A National Directory of Drug Treatment Centers and Alcohol Treatment Centers, Therapists and Specialists. A free, simple directory providing assistance and guidance for those seeking help regarding alcohol addiction, drug addiction, dependency and many other conditions that affect the mind, body and soul.
Call 800-580-9104 to speak with an alcohol or drug abuse counselor.

Who Answers?

What Happens in Cocaine Detox?

Cocaine addicts well know how uncomfortable drug withdrawal can be. When detoxing, withdrawal effects come on in full force, an experience that no regular cocaine user wants to face.

The truth of the matter is cocaine detox offers the only means for breaking the drug’s hold over the body. There’s no getting around this essential stage when trying to overcome addiction.

Attempting cocaine detox on one’s own will likely be an excruciating process overall. For this reason, many addicts turn to cocaine detox programs to help them make it through this critical stage. Cocaine detox programs offer the types of physical and emotional supports needed to overcome the damaging effects from long-term drug use.

Cocaine Withdrawal

During cocaine detox, addicts experience what’s known as the cocaine withdrawal syndrome. Any time a person uses an addictive substance for any length of time, the body starts to experience withdrawal when needed amounts of the drug are lacking. While different types of drugs do produce their own sets of withdrawal symptoms, cocaine withdrawal syndromes can be especially harsh, according to the U. S. National Library of Medicine.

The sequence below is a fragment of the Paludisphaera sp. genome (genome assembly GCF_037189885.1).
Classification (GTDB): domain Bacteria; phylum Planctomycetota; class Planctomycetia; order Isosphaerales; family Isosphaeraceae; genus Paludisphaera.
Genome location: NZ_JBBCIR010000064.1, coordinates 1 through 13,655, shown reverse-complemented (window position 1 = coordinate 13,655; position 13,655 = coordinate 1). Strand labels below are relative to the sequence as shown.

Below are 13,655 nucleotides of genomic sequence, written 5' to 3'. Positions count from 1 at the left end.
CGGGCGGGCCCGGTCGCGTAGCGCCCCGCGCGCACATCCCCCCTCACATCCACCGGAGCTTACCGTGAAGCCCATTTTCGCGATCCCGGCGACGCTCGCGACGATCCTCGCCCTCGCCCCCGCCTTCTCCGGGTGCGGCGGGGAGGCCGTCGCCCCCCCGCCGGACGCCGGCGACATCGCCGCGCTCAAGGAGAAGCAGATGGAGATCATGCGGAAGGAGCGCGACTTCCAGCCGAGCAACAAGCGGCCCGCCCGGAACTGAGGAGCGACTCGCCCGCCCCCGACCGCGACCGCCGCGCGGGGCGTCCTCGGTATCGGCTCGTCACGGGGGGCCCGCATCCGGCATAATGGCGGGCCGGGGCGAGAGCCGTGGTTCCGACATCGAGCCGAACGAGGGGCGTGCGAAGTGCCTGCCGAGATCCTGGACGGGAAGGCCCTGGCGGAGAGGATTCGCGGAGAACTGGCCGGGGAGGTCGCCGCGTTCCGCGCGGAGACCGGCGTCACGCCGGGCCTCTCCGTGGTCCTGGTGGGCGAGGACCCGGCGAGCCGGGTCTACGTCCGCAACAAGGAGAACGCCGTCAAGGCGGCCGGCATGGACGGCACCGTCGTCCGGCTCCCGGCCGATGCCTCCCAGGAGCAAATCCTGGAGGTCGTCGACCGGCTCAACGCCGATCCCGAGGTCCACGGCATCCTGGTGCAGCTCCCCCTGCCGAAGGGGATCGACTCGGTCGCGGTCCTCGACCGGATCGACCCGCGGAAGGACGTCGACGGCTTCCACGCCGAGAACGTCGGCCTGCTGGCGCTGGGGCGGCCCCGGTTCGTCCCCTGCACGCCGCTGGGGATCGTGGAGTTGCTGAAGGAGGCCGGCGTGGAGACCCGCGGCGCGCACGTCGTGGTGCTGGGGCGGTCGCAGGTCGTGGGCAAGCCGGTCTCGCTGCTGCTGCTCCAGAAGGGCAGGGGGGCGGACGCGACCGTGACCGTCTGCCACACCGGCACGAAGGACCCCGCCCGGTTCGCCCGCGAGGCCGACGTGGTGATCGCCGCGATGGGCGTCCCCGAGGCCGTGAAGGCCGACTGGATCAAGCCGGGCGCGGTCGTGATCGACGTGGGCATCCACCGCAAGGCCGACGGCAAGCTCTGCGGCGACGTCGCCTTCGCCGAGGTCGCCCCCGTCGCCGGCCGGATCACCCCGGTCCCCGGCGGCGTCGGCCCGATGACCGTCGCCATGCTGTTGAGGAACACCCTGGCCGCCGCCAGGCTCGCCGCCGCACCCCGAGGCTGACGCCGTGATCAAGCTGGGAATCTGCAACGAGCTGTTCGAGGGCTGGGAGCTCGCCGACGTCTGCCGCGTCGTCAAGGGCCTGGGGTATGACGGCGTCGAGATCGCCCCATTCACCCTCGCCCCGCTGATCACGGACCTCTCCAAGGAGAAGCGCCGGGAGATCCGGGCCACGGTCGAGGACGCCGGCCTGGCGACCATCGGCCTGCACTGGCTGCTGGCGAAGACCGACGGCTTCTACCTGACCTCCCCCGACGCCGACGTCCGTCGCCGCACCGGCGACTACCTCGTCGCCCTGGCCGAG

Cocaine has a stimulant-type effect, forcing brain and central nervous system processes to work faster. Over the course of long-term use, cocaine disrupts chemical processes throughout these areas and eventually damages brain cells and bodily structures in the process.

The cocaine withdrawal syndrome results from the brain’s attempt to compensate for rampant chemical imbalances throughout the body. Considering the damage that’s taken place, the brain is working at a diminished capacity, which accounts for the uncomfortable symptoms experienced while detoxing. In effect, withdrawal symptoms reflect the widespread damage that’s taken place.

Physical & Psychological Effects

cocaine abuse help

Cocaine detoxification treatment can help you cope safely and effectively with withdrawal.

The longer a person uses cocaine the more likely he or she will develop medical and/or psychological disorders as a result of the drug’s damaging effects. Whether medical or psychological, a co-occurring disorder will likely aggravate the discomfort a person experiences during cocaine detox.

For most people, withdrawal symptoms take the form of –

  • Drastic fluctuations in body temperature
  • Tremors
  • Fatigue
  • Aches and pains in the muscles and bones
  • Depression
  • Bouts of anxiety
  • Confused thinking
  • Restlessness
  • Irritability
  • Incessant drug cravings

As a general rule, the severity of the addiction determines how intense withdrawal symptoms will be.

Treatment Interventions